The vote is best understood as a courageous stand for academic freedom-for giving students the right to examine all the evidence on a contested issue.
Christians everywhere need to make it clear that we want MORE taught in the classroom, not less. Of course students should learn about Darwinian theory and the evidence supporting it. But they should also learn the evidence AGAINST it, the problems and controversies.
Let's teach students about the Cambrian explosion, when all the basic blueprints for animal life appeared suddenly in the fossil record-contradicting the theory of slow, gradual evolution. Let's teach about the "gaps" in the fossil record, the pervasive pattern of sudden appearance of new life forms followed by stasis-contradicting the theory of continuous evolutionary change. Let's teach what the discovery of DNA implies: that at the core of life is a language, a message-and messages are not created by physical-chemical forces, any more than this article was created by chemical forces in the paper and ink.
Let's teach students to decipher conflicting usages of the term evolution. No one denies the fact of limited, cyclical variation, represented by dog breeds, crop varieties, and insect resistance to pesticides-sometimes called "microevolution." What is problematic is "macroevolution," the conjecture that these minor variations are unlimited and directional, capable of producing dogs and corn and insects in the first place.
Let's tell students how textbooks often misrepresent evidence for evolution-like the "evidence" of the peppered moths. The standard theory is that as the tree trunks were darkened by industrial pollution, lighter moths were picked off by birds, while darker forms proliferated-a showcase example of natural selection. But a startling article in The Scientist (May 1999) reveals that peppered moths don't even rest on tree trunks and that the photos were staged: Scientists glued dead moths onto the trees.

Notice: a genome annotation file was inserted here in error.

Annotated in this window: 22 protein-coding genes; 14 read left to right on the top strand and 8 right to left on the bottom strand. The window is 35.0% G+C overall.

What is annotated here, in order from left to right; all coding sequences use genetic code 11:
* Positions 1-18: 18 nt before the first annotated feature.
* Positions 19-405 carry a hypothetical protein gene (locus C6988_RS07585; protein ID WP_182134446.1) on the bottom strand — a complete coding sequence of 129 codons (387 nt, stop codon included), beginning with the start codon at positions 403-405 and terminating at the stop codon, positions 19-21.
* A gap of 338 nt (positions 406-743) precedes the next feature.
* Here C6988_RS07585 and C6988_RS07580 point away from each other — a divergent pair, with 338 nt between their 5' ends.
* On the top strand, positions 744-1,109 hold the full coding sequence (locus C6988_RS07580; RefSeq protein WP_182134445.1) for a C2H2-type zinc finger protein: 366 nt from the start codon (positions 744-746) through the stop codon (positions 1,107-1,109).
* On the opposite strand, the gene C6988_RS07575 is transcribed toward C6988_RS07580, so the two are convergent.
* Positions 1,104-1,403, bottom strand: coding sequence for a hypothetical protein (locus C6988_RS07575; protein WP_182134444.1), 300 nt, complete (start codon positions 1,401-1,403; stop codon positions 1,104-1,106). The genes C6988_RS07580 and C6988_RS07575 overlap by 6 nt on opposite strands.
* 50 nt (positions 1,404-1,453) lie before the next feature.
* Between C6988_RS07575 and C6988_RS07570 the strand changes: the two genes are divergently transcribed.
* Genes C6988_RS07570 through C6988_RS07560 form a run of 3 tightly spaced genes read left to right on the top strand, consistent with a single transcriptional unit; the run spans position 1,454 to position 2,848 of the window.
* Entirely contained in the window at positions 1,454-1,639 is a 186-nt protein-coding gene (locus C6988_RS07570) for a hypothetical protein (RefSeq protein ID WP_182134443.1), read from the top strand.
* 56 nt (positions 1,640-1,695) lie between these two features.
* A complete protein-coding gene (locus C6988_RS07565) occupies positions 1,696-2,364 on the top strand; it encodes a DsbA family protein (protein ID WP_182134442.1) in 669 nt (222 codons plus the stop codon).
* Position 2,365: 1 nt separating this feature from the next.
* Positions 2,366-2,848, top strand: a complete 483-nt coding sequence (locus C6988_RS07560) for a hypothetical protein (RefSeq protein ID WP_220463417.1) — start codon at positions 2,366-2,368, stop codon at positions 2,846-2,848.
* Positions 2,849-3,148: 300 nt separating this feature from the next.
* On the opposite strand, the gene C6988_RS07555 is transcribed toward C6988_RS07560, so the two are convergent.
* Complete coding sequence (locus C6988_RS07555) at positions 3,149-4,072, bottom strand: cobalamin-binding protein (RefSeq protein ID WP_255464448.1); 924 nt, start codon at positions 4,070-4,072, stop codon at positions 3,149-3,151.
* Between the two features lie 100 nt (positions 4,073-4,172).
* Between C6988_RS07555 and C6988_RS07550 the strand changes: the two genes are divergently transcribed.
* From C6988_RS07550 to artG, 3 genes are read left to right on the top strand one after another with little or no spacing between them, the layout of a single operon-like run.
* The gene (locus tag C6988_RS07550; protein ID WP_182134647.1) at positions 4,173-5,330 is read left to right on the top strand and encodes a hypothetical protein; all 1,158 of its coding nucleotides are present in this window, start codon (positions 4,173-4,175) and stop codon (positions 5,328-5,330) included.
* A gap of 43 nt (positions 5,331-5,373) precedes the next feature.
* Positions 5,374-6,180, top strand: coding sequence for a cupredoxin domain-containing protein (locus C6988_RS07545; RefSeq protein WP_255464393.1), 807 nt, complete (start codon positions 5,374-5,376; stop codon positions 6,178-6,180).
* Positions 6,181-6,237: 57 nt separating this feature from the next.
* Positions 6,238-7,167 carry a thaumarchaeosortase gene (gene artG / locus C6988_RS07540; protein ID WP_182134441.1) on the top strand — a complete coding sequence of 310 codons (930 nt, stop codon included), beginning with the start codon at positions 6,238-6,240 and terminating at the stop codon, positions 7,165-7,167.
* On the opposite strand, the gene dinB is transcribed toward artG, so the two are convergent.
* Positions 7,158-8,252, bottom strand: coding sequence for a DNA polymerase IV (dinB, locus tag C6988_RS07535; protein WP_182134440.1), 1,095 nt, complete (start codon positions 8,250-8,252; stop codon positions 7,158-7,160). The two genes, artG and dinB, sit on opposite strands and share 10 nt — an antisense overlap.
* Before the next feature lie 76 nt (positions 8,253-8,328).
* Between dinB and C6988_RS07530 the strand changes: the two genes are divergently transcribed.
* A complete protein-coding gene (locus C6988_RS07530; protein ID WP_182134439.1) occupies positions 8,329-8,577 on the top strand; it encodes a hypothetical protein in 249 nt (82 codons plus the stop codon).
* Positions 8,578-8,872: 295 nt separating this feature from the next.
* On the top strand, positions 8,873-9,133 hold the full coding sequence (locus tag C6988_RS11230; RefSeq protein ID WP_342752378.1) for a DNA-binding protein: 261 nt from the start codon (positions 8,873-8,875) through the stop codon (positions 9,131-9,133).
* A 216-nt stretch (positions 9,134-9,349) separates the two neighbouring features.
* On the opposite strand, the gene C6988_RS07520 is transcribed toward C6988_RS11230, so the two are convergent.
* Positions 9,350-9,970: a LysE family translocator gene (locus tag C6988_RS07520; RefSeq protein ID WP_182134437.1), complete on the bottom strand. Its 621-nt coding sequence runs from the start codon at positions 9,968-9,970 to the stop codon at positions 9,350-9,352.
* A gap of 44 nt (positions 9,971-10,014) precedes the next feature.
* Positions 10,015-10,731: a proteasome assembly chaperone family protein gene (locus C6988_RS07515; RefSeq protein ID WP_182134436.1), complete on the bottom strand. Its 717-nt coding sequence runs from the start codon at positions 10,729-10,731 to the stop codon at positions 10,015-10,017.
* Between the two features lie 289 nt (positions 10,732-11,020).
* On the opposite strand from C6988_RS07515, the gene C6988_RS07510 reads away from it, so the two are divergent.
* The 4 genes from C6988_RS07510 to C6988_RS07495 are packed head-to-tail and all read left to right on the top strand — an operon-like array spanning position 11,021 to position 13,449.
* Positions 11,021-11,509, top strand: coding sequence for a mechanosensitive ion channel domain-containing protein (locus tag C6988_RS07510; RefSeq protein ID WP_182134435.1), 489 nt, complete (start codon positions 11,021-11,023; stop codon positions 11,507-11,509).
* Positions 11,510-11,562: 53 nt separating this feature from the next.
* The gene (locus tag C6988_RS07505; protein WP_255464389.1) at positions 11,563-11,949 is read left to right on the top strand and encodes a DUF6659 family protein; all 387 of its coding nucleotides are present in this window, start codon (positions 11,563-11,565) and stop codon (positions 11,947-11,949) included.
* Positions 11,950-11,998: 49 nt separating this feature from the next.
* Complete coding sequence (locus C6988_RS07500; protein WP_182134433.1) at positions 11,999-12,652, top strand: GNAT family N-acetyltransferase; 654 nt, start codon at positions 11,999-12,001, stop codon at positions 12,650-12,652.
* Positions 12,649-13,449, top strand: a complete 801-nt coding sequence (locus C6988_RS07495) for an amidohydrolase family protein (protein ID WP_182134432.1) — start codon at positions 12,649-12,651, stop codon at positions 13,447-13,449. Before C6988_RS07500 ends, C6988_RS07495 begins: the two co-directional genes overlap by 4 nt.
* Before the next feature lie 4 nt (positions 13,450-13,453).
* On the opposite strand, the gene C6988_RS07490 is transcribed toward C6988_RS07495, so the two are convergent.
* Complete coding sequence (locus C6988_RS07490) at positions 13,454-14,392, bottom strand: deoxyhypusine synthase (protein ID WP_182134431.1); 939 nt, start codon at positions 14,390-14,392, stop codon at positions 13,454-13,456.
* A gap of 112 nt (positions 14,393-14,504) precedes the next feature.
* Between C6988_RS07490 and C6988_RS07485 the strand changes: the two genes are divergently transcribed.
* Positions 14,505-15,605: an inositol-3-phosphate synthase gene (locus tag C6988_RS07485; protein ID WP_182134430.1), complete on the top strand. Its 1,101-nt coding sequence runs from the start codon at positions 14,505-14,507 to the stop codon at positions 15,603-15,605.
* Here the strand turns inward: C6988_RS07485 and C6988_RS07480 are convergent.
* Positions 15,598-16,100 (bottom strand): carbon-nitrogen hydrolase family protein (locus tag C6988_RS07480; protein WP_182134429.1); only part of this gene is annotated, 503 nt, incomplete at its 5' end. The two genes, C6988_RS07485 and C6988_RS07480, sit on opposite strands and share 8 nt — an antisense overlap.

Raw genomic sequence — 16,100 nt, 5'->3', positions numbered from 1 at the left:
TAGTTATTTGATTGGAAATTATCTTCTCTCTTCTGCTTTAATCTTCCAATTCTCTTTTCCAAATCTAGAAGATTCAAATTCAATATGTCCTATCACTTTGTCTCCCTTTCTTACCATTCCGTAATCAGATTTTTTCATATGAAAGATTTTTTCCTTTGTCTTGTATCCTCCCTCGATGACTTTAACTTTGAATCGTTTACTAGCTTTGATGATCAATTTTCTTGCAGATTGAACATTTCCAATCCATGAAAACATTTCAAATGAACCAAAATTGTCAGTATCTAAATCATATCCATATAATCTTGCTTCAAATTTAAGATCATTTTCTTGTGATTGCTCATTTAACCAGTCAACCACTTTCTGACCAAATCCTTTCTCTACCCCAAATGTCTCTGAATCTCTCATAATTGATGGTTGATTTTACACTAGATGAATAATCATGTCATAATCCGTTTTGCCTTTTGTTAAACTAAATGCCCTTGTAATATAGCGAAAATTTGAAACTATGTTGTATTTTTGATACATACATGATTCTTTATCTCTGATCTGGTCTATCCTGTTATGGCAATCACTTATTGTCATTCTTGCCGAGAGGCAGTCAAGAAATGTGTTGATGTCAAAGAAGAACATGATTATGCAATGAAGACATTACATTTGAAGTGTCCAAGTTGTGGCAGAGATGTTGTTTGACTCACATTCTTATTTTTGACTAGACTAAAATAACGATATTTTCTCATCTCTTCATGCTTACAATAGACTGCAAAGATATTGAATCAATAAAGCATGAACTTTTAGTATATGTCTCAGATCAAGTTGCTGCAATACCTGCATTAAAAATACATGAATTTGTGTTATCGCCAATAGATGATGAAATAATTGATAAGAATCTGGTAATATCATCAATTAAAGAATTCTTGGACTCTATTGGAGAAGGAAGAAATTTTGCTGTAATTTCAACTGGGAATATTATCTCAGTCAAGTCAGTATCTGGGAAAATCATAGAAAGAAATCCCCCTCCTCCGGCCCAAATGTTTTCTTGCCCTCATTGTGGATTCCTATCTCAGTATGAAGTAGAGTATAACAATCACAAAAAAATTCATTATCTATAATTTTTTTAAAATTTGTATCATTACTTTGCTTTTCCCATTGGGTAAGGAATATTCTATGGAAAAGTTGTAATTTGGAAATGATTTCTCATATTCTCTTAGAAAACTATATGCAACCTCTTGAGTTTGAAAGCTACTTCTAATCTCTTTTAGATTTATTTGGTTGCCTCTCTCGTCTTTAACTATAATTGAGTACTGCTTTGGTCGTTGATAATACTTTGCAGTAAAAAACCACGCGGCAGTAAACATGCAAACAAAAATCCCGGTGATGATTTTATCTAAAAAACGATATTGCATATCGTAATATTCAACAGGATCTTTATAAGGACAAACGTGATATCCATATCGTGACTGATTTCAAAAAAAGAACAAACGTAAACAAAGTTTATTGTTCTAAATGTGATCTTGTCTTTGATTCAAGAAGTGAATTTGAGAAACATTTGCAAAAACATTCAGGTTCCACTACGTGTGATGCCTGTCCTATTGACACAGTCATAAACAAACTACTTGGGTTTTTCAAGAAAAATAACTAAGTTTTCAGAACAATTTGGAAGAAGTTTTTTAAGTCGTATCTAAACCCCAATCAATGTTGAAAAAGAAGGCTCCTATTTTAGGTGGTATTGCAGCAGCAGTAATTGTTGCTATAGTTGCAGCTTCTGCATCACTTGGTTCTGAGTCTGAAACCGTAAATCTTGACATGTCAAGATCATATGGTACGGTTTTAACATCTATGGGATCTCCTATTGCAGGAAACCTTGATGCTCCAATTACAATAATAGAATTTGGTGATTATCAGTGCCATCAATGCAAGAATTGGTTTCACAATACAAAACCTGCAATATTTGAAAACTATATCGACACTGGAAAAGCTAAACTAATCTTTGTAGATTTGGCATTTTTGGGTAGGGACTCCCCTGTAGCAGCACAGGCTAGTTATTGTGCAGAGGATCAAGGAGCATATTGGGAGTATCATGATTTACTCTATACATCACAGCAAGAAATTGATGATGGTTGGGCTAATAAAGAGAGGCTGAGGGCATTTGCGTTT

Or consider the Galapagos finches that greatly influenced Darwin's own thinking. In the Wall Street Journal (August 16, 1999), Berkeley law professor Phillip Johnson notes that a 1977 drought killed most of the finches, leaving survivors whose average beak size was slightly larger (presumably they could eat the tough seeds that remained). A few years later, after a flood, beak sizes returned to normal. A clear case of limited, cyclical change. Yet, astonishingly, a 1998 publication of the National Academy of Sciences fails to mention the return to normal-and even encourages teachers to speculate what might happen should the trend toward larger beaks continue for centuries: Would a "new species of finch" arise?
"When our leading scientists have to resort to have to the sort of distortion that would land a stock promoter in jail," Johnson comments, "you know they are in trouble."